Features of The CR Way
Easy-to-Follow Action Plan
Part I introduces the basics of calorie restriction and of The CR Way: the value of eating to live well and the valuable guidance of practicing calorie restriction as you like it.
Part II defines the benefits of The CR Way to both the body and the mind. Part III presents the plan in a way that is designed to help people actually do what is described. Recipes, equipment, and food recommendations are all explained.
To help get you started, McGlothin and Averill provide a selection of delicious recipes—lemon-ginger sweet potatoes, pea soup with tarragon, savory salmon sandwich, and more—plus sample menus. Part IV includes useful appendices. Besides providing FAQs (e.g., “How do you handle hunger?”), the bibliography, and a glossary, the authors make it clear that they appreciate the giants in the field on whose shoulders they are standing by describing them in CR Groundbreakers. Following this history, the resveratrol appendix provides a glimpse into the future (and the present) of calorie restriction mimetics.
The CR Way‘s publicity has called it controversial and compelling. And it certainly is controversial, given the strong contrast between The CR Way and the lifestyles of two-thirds of Americans who are overweight or obese. But even that leaves 100 million Americans who maintain healthy weight and who could reap the benefits of The CR Way by merely tweaking their lifestyles. And, of course, the book is compelling. Who wouldn’t like to believe that more years of good health can be had relatively easily?
Paul McGlothin and Meredith Averill have appeared on CBS’s The Early Show, 20/20, ABC’s The Nightly News, Good Morning America, and most recently ABC’s Living to be 150—Can You Do It? hosted by Barbara Walters. They are currently broadcasting a 100-city national radio tour to letpeople know about The CR Way.
The CR Way: Using the Secrets of Calorie Restriction for a Longer, Healthier Life by Paul McGlothin and Meredith Averill ISBN: 978-0-06-137098-4 Collins, An Imprint of HarperCollins Publishers. Publication date: April 2008. Trade Paperback Original, 320 pages, Retail price: $15.95; Member price: $11.25. Item #33806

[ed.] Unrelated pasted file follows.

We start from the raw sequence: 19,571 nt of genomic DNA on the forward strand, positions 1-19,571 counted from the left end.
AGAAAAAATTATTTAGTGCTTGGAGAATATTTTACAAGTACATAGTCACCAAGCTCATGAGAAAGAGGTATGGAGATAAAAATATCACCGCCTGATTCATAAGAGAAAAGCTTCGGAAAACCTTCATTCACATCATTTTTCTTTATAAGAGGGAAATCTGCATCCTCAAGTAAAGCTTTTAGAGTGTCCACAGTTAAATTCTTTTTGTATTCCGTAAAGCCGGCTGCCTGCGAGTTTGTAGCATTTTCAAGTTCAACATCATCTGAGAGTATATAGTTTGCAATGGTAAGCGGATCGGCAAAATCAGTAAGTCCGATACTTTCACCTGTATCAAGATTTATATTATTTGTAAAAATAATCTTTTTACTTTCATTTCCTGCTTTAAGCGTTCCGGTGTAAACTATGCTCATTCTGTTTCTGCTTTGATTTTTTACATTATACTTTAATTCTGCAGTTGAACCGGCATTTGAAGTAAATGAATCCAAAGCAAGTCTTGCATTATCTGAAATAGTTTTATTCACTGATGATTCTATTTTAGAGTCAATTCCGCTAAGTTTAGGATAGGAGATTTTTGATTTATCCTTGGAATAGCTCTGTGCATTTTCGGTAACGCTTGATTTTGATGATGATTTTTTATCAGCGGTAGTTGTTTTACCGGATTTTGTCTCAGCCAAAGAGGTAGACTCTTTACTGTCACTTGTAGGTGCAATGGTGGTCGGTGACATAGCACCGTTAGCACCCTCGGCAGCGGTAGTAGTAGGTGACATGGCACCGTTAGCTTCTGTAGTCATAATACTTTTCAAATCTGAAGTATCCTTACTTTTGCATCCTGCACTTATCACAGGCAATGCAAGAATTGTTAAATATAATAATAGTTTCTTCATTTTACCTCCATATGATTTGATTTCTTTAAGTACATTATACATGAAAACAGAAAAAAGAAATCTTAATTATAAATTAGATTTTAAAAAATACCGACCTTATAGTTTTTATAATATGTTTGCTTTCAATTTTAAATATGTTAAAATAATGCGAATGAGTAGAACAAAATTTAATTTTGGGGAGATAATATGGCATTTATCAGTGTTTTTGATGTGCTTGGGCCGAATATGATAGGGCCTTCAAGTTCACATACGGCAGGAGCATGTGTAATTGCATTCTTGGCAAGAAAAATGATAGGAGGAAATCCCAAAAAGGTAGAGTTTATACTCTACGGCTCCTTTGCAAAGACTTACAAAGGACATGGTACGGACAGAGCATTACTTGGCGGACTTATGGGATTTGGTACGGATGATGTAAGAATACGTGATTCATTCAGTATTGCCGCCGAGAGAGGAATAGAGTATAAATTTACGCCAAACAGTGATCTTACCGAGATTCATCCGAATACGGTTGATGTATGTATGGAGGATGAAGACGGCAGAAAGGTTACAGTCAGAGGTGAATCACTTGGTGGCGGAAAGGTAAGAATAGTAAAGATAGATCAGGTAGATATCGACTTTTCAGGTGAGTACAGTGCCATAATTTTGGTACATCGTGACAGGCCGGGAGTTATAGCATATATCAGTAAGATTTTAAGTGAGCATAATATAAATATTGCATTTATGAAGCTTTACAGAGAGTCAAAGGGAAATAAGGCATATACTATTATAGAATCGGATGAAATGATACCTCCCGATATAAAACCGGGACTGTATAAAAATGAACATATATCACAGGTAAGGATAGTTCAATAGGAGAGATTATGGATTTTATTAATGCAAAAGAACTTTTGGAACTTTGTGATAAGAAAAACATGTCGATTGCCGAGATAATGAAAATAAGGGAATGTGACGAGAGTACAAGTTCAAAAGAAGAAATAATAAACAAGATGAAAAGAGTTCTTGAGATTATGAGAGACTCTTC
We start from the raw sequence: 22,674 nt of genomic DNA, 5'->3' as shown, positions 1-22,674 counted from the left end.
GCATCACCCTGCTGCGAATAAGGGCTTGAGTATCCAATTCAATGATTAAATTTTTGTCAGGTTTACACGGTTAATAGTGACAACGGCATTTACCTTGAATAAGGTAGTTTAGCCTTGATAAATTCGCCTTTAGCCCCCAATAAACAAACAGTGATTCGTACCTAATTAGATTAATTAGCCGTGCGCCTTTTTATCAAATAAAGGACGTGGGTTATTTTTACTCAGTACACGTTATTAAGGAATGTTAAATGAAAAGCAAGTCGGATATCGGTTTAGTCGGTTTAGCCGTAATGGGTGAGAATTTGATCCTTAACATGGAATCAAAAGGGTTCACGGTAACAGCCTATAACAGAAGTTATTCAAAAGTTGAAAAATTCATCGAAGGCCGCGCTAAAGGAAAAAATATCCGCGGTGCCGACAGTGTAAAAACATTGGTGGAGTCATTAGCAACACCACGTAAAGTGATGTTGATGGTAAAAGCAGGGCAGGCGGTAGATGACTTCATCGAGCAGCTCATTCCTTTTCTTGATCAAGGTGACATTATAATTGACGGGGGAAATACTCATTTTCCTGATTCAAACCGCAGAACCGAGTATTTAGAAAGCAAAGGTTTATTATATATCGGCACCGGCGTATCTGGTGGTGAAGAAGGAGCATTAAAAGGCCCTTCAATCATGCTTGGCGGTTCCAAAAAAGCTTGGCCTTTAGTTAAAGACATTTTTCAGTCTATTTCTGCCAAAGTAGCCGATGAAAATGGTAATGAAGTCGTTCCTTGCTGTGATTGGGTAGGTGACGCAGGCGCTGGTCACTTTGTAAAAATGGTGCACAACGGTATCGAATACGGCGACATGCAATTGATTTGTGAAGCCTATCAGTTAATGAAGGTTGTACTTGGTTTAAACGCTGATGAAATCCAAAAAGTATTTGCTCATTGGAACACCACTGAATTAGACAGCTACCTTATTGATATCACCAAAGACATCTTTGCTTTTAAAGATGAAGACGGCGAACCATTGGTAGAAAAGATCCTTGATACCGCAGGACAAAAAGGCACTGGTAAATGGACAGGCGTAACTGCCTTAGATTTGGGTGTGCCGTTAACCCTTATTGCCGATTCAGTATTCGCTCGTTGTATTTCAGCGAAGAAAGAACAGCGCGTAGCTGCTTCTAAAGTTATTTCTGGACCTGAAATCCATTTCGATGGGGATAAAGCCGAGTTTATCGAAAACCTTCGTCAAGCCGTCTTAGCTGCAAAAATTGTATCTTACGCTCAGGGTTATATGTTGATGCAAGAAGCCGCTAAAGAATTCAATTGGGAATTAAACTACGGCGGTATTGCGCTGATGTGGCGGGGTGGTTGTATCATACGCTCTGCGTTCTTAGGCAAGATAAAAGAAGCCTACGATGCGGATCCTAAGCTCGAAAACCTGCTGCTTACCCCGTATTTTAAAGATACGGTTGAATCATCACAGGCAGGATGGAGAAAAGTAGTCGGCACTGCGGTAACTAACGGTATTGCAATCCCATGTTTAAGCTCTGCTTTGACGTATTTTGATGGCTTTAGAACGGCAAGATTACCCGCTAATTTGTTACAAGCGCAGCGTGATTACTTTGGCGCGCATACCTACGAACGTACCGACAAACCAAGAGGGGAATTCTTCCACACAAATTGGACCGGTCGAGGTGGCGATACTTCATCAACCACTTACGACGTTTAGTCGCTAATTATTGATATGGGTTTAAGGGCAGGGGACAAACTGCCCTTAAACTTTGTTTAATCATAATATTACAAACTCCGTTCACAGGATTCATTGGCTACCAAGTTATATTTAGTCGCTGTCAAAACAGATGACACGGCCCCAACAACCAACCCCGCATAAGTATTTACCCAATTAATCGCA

For more information about calorie restriction, please visit the following websites:
1. Fontana L, Meyer TE, Klein S, Holloszy JO. Long-term calorie restriction is highly effective in reducing the risk for atherosclerosis in humans. Proc Natl Acad Sci USA. 2004 Apr 27;101(17):6659-63.
2. Meyer TE, Kovács SJ, Ehsani AA, Klein S, Holloszy JO, Fontana L. Long-term caloric restriction ameliorates the decline in diastolic function in humans. J Am Coll Cardiol. 2006 Jan 17;47(2):398-402.
3. Fontana L, Klein S, Holloszy JO, Premachandra BN. Effect of Long-term calorie restriction with adequate protein and micronutrients on thyroid hormones. J Clin Endocrinol Metab. 2006 Aug;91(8):3232-5.
4. Fontana L, Klein S, Holloszy JO. Long-term low-protein, low-calorie diet and endurance exercise modulate metabolic factors associated with cancer risk. Am J Clin Nutr. 2006 Dec;84(6):1456-62.
If you have any questions on the scientific content of this article, please call a Life Extension Health Advisor at 1-800-226-2370.